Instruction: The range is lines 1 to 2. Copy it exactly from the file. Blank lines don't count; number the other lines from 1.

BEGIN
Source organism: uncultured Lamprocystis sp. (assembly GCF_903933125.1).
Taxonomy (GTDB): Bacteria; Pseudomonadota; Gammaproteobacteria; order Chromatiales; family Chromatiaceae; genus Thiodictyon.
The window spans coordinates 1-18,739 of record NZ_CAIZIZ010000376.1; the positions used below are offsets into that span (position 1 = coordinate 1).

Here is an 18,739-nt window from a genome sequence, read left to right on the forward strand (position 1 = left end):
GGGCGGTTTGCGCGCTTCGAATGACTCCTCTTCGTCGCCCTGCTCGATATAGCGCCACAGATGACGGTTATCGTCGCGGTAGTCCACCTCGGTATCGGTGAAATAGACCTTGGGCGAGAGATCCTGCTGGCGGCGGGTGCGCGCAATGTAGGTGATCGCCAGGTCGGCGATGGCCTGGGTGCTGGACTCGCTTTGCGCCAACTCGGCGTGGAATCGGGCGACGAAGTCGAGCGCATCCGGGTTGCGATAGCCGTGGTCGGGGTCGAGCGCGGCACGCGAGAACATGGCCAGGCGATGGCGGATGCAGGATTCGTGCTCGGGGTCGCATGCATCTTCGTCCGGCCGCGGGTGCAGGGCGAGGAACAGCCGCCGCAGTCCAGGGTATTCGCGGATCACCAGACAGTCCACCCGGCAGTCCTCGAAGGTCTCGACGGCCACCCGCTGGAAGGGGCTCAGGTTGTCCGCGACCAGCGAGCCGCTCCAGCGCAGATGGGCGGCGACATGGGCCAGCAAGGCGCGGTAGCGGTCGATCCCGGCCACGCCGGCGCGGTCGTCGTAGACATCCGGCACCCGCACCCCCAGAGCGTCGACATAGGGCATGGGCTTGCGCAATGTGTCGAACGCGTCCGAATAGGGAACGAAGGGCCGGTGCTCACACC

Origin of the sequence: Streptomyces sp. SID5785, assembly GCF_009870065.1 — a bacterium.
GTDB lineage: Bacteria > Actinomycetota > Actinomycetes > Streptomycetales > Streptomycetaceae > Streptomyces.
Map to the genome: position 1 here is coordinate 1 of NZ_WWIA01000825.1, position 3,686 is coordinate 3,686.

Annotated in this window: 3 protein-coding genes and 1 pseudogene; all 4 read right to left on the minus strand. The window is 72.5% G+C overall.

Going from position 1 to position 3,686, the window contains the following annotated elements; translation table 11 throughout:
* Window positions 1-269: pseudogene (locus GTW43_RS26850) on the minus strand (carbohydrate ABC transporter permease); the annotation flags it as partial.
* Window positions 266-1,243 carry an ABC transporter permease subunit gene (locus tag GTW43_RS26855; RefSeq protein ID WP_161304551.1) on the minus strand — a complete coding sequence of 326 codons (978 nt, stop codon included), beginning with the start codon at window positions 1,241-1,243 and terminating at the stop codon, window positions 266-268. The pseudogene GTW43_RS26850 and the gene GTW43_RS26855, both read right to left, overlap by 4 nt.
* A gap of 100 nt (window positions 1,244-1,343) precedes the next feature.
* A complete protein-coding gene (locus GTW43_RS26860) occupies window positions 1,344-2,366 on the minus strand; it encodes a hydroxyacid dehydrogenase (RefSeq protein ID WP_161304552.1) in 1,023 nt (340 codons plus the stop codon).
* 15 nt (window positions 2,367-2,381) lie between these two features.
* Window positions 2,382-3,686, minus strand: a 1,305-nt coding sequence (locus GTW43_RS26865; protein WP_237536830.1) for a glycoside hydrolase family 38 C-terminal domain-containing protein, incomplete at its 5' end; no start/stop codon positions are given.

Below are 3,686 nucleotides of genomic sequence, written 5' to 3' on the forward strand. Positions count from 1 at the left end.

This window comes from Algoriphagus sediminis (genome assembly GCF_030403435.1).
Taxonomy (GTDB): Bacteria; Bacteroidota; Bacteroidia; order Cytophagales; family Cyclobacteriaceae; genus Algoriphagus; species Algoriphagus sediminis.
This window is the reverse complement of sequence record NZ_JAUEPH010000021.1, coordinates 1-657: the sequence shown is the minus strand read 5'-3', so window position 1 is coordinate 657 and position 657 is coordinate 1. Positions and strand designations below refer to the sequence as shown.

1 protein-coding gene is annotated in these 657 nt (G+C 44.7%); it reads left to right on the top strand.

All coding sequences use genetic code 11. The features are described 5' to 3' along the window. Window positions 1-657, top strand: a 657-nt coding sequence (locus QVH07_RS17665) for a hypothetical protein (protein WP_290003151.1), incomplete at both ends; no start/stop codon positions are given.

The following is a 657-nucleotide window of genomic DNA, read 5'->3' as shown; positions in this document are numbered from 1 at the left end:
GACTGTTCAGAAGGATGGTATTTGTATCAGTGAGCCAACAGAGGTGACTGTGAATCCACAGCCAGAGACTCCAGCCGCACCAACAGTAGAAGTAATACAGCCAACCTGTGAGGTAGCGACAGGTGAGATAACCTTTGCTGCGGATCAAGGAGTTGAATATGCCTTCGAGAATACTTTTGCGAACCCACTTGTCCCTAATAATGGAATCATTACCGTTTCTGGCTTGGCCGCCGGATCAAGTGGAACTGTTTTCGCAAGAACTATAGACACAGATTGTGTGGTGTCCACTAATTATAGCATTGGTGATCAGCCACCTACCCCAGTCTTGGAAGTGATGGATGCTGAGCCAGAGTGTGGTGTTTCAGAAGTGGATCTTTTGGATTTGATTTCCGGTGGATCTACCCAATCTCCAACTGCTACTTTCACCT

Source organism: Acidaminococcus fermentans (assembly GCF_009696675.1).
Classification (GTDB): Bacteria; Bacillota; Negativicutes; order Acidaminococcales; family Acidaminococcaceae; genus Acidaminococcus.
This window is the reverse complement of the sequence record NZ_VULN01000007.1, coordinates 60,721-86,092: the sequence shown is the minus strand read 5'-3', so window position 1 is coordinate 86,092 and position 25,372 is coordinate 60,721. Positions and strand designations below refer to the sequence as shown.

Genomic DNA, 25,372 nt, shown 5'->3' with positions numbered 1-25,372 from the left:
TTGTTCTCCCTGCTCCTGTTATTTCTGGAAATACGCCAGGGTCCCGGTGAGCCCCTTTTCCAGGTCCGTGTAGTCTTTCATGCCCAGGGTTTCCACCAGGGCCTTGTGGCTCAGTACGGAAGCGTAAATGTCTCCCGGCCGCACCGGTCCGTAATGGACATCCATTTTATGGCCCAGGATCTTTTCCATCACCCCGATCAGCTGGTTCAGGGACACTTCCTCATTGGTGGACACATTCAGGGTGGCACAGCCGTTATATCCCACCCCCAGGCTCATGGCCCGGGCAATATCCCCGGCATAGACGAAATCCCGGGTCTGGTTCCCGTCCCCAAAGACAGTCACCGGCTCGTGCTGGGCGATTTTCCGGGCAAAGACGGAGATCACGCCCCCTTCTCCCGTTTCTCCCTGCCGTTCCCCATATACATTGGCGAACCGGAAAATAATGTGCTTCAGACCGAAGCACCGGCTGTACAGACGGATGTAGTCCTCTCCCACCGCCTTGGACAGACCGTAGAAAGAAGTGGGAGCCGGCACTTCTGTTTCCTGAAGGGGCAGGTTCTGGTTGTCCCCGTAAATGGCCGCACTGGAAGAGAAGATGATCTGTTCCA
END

Source organism: uncultured Lamprocystis sp. (assembly GCF_903933125.1).
Taxonomy (GTDB): Bacteria; Pseudomonadota; Gammaproteobacteria; order Chromatiales; family Chromatiaceae; genus Thiodictyon.